As Fortify Ventures enters its second year in the District, the seed-stage investment firm and start-up accelerator welcomes a fresh crop of young ventures that’s both smaller and more mature than last year’s inaugural class.

February has been a busy month for Fortify. The firm, formerly known as, also relocated to new offices in the same Northwest D.C. neighborhood, co-habitating with the newly formed entre­pre­neur­ship hub called 1776 .

“Density is important for start-ups,” said founding partner Jonathon Perrelli. “To have investors, accelerators, events, energy, all of those things being under one roof is attractive for the ecosystem.”

Fortify put down roots in the District last year after receiving a $100,000 grant from the city. The money lured organizers out of Arlington and required Fortify to remain in the city for four years. It also is required to host its annual start-up pitch competition, called Distilled Intelligence, there.

Organizers said the move to 1133 15th St. NW allowed the accelerator to focus on its main function — choosing and funding promising start-ups.

“Being a venture fund, running an accelerator and hosting large events like Distilled Intelligence, those are our priorities,” Perrelli said. “Managing a large campus is not.”

But a new location isn’t the only change. Just five start-ups make up Fortify’s latest class, the first of two organizers plan to host this year.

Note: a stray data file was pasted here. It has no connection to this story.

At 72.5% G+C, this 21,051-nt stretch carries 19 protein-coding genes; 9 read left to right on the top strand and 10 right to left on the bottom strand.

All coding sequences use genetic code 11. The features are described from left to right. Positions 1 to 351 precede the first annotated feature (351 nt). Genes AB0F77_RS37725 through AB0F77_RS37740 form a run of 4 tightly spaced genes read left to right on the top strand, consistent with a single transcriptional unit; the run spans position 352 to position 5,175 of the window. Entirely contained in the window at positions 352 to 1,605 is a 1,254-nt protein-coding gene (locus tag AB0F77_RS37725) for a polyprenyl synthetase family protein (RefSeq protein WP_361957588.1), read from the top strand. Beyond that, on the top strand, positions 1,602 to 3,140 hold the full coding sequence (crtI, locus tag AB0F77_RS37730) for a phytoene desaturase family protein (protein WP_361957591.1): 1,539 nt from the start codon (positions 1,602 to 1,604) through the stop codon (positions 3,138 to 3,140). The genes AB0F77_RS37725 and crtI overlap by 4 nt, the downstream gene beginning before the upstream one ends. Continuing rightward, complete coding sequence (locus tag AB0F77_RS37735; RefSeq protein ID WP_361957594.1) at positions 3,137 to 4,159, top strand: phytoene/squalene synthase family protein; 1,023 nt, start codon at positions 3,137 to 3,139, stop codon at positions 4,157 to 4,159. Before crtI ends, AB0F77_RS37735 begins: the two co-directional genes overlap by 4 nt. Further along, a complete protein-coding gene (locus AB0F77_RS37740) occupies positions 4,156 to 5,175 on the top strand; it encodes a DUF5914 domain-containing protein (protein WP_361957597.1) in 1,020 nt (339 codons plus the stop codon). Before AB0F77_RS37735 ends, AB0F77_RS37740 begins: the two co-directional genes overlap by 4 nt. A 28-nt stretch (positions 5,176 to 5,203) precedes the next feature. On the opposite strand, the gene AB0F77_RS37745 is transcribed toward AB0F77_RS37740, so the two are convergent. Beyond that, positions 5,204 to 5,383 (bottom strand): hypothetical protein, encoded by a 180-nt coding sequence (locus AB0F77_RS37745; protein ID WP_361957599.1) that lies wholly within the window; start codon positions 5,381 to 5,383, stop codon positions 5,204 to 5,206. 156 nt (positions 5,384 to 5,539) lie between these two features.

Last year, the accelerator welcomed one class of 12 ventures. Perrelli said all 12 ventures still exist, though some are less active than before. The ventures have raised nearly $5 million in total from investors since their participation in the accelerator, he said.

The reason for the change is two-fold, organizers said. For starters, smaller classes are easier to manage. Secondly, organizers were more discerning in their selection of participants this time around.

Every young company in the new class has a functioning product, rather than merely an idea, increasing their odds of survival in a world where failure is more common than success.

“It mitigates some risk,” general partner Simon Rakoff said. “It’s a big difference to invest money in a company that’s a couple of people with an idea versus a company that’s got a product that’s working, whether it’s been used or not by a customer.”

So what are the companies?

TrendPo ranks politicians based on mentions in news outlets and social media. The brainchild of JD Chang, the firm got its start in San Francisco two years ago as a game that applies the principles of fantasy football to politics. Now, Chang hopes its media analytics can be used to predict election outcomes.

SnobSwap allows men and women with a closet of designer apparel to trade, buy or sell their “pre-loved” items with other fashionistas. Elise Whang, an attorney-turned-entrepreneur, launched the company last April after years of swapping clothes with her sisters.

When a 2,500-page bill landed on the desk of Capitol Hill staffer Aneet Makin just days before a congressional vote, he knew the system needed to change. So last spring, Makin and co-founder Guy Morgenstern created LegCyte , a software program that helps parse through lengthy legislation.

Working on national security matters for the White House and State Department in the aftermath of Sept. 11, 2001, meant Dave Aidekman rarely took a vacation. But when he did, the getaways were “massive.” Now he aims to help people do the same through Trip Tribe , an online service that organizes group vacations for people with similar interests.

Need to hitch a ride? RidePost connects drivers going one place with passengers headed the same direction. It’s not a novel idea, admits chief executive Marty Bauer, but the four co-founders think they’ve solved the issue of safety using Facebook profile information. They plan to target college students and young people initially.